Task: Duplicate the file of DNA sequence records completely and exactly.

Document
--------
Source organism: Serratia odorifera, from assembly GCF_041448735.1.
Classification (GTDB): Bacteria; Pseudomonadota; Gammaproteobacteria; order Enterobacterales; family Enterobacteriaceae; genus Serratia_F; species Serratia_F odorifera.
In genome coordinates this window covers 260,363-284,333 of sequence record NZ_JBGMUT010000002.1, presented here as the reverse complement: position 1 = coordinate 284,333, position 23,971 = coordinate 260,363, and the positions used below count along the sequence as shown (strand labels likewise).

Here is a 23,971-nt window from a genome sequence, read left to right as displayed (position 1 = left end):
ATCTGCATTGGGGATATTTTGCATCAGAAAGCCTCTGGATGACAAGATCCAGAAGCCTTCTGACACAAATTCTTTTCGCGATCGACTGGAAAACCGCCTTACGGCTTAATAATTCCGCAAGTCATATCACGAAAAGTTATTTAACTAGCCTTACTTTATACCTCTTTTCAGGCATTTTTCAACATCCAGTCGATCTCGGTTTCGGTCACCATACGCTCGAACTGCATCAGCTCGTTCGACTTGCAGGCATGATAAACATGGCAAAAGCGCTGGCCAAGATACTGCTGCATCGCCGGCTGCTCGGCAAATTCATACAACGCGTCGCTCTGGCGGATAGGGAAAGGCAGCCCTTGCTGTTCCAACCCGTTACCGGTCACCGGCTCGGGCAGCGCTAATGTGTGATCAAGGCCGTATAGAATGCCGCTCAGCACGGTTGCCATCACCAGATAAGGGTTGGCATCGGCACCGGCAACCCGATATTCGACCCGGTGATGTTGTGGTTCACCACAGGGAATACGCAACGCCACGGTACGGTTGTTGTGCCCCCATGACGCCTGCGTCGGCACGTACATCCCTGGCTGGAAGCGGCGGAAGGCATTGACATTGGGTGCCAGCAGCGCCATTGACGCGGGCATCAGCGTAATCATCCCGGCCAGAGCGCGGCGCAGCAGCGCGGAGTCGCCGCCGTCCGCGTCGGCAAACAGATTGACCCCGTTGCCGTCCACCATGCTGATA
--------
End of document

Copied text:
Source organism: Serratia odorifera, from assembly GCF_041448735.1.
Classification (GTDB): Bacteria; Pseudomonadota; Gammaproteobacteria; order Enterobacterales; family Enterobacteriaceae; genus Serratia_F; species Serratia_F odorifera.
In genome coordinates this window covers 260,363-284,333 of sequence record NZ_JBGMUT010000002.1, presented here as the reverse complement: position 1 = coordinate 284,333, position 23,971 = coordinate 260,363, and the positions used below count along the sequence as shown (strand labels likewise).

Here is a 23,971-nt window from a genome sequence, read left to right as displayed (position 1 = left end):
ATCTGCATTGGGGATATTTTGCATCAGAAAGCCTCTGGATGACAAGATCCAGAAGCCTTCTGACACAAATTCTTTTCGCGATCGACTGGAAAACCGCCTTACGGCTTAATAATTCCGCAAGTCATATCACGAAAAGTTATTTAACTAGCCTTACTTTATACCTCTTTTCAGGCATTTTTCAACATCCAGTCGATCTCGGTTTCGGTCACCATACGCTCGAACTGCATCAGCTCGTTCGACTTGCAGGCATGATAAACATGGCAAAAGCGCTGGCCAAGATACTGCTGCATCGCCGGCTGCTCGGCAAATTCATACAACGCGTCGCTCTGGCGGATAGGGAAAGGCAGCCCTTGCTGTTCCAACCCGTTACCGGTCACCGGCTCGGGCAGCGCTAATGTGTGATCAAGGCCGTATAGAATGCCGCTCAGCACGGTTGCCATCACCAGATAAGGGTTGGCATCGGCACCGGCAACCCGATATTCGACCCGGTGATGTTGTGGTTCACCACAGGGAATACGCAACGCCACGGTACGGTTGTTGTGCCCCCATGACGCCTGCGTCGGCACGTACATCCCTGGCTGGAAGCGGCGGAAGGCATTGACATTGGGTGCCAGCAGCGCCATTGACGCGGGCATCAGCGTAATCATCCCGGCCAGAGCGCGGCGCAGCAGCGCGGAGTCGCCGCCGTCCGCGTCGGCAAACAGATTGACCCCGTTGCCGTCCACCATGCTGATA